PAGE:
Understanding how your stockbroker carries out your instructions to buy or sell investments will help you see whether you’re getting the best price available.
What’s going on behind the scenes isn’t always your first thought when you place a trade through your stockbroker. After all, you’re concerned about making the right investment decision. Carrying out the trade and making sure you get the best price for it is your broker’s responsibility.
However, understanding more about how your orders are executed (carried out) can help to make you a more effective trader. In particular, it’s important to know that when two investors deal in exactly the same shares at exactly the same time through two different brokers, one may get a better price than the other.
To see why, let’s take a look at what happens when you click the ‘Buy’ or ‘Sell’ button on your stockbroker’s website.
The role of the RSP
You may be surprised to hear that when you trade a share that’s listed on the London Stock Exchange (LSE), your trade doesn’t actually go to the LSE. Instead, your order will be placed with a Retail Service Provider (RSP), also known as a market maker.
A market maker is a company that’s always ready to both buy and sell a stock at all times, aiming to make a profit from the difference between the bid price and the offer price. When you place your order, your broker sends an electronic request for a price quote to a pool of RSPs. It then picks the best quote from those it gets back from the RSPs and passes it to you. This takes a fraction of a second.
That quote will be guaranteed for a certain period of time – usually 15 seconds – while you choose whether to accept the price. If you do nothing or cancel the order, the quote lapses. If you accept, your order goes to the RSP and the deal is executed.
Quality matters as much as quantity
As you can imagine, the price you’re offered will depend on which RSPs your broker asks for a quote. If an RSP offering a better quote isn’t included in your broker’s pool, the price you get from your broker won’t be as good as the best price available from the other RSP.
Each stockbroker scans a different selection of RSPs when requesting a quote. For example, Barclays Smart Investor polls a group of up to 25 selected RSPs. However, it’s important to note that getting the best price isn’t only about the number of RSPs your broker will deal with – it’s also about which RSPs are included in that group.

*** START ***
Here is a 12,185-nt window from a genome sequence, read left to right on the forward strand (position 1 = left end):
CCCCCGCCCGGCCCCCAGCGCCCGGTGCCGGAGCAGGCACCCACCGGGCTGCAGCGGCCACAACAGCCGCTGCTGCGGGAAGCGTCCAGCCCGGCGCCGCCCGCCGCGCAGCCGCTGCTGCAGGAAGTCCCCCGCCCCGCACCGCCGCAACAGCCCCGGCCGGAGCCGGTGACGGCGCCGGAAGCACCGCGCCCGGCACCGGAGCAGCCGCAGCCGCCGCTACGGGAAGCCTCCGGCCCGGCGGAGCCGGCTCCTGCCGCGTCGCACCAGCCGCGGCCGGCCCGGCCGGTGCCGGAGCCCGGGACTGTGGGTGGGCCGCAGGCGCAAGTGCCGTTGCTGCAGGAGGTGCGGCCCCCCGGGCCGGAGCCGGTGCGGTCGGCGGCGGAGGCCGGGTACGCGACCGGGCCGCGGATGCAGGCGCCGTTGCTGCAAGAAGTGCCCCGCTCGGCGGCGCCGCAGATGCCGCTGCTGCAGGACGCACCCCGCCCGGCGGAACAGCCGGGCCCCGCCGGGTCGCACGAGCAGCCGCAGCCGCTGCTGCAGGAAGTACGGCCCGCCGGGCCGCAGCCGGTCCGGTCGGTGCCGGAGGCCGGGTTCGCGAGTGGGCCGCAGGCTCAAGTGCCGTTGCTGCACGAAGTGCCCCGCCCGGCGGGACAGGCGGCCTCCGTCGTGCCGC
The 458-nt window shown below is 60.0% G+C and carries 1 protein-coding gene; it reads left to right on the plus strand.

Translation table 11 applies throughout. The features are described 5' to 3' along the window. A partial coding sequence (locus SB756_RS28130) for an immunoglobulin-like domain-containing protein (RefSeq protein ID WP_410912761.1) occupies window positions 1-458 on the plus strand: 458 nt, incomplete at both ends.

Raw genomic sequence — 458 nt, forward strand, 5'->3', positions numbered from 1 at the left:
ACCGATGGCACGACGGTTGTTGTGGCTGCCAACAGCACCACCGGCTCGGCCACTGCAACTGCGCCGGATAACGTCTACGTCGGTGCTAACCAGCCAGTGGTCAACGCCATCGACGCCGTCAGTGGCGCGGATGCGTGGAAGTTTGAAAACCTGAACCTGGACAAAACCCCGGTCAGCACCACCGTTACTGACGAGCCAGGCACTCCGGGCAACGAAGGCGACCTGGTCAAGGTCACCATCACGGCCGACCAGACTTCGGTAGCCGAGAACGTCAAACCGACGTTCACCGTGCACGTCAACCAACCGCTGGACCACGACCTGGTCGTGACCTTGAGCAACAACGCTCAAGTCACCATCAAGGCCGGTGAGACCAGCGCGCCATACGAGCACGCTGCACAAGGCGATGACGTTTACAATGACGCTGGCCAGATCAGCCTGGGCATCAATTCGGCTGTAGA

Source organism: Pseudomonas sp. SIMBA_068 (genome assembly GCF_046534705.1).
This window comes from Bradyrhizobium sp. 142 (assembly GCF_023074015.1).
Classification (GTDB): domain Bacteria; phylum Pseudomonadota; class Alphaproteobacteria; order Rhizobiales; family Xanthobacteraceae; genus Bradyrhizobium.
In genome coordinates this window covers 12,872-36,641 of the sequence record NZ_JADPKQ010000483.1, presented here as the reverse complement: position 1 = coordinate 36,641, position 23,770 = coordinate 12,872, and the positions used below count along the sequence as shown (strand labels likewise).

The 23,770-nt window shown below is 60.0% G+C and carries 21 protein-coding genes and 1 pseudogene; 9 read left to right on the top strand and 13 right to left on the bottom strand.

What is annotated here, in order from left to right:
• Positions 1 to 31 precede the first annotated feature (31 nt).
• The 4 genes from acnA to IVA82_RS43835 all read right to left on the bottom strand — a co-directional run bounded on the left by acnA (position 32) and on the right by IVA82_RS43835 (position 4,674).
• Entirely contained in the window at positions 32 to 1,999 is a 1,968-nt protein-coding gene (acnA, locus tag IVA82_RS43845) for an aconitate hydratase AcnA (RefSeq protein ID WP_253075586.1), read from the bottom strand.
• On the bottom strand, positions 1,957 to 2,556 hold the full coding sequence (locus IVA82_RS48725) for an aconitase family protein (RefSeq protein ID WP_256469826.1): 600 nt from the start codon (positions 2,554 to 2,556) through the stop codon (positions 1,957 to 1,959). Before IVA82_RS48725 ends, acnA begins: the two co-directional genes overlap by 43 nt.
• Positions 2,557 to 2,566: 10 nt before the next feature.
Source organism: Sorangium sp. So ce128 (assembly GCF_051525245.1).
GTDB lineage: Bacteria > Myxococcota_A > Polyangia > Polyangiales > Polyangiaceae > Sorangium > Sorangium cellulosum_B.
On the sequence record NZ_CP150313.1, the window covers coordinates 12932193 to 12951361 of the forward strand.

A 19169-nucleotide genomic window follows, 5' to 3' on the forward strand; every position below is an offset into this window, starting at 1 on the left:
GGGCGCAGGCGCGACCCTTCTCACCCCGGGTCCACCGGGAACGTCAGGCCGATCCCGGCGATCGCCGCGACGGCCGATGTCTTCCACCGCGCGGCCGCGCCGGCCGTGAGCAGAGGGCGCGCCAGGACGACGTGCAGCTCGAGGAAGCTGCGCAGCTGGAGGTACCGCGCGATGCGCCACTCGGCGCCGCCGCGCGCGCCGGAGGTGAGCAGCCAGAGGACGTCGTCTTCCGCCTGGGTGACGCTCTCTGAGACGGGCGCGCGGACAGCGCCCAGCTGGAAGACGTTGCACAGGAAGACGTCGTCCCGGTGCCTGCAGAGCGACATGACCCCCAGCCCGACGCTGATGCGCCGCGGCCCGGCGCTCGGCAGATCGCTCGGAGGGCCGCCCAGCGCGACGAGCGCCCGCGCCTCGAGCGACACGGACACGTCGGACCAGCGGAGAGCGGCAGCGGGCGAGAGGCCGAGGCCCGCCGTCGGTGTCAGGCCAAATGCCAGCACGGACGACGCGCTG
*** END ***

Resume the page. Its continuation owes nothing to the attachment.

Barclays Smart Investor selects RSPs on a number of criteria including quality and timeliness of execution. We actively monitor the performance of the RSPs that we use against these criteria to maintain our quality of execution for clients.
Beating the exchange price
By now, you may be wondering why stock trading works this way. The main advantage of the RSP system is that there should always be somebody willing to buy when you want to sell, and to sell when you want to buy.
To use a technical term, market makers provide ‘liquidity’. Without them, there might be times when nobody wants to take the other side of your trade. The RSPs ensure that you can deal immediately, even in smaller and less liquid securities.
Of course, large investors – pension funds, insurance companies and other institutions – don’t place trades through the RSP network. Their orders often go directly through the London Stock Exchange’s electronic system for matching buyers and sellers, which is known as the ‘order book’.
There will usually be a number of different ‘bid’ prices and ‘ask’ (or ‘offer’) prices from market participants posted on the order book – the bid price is the price at which traders are offering to buy and the ask price is the price at which they’re offering to sell. The highest bid price and the lowest ask price will be highlighted on trading screens with a yellow strip. You can see an example of the yellow strip in the picture below, which shows the order book for Vodafone.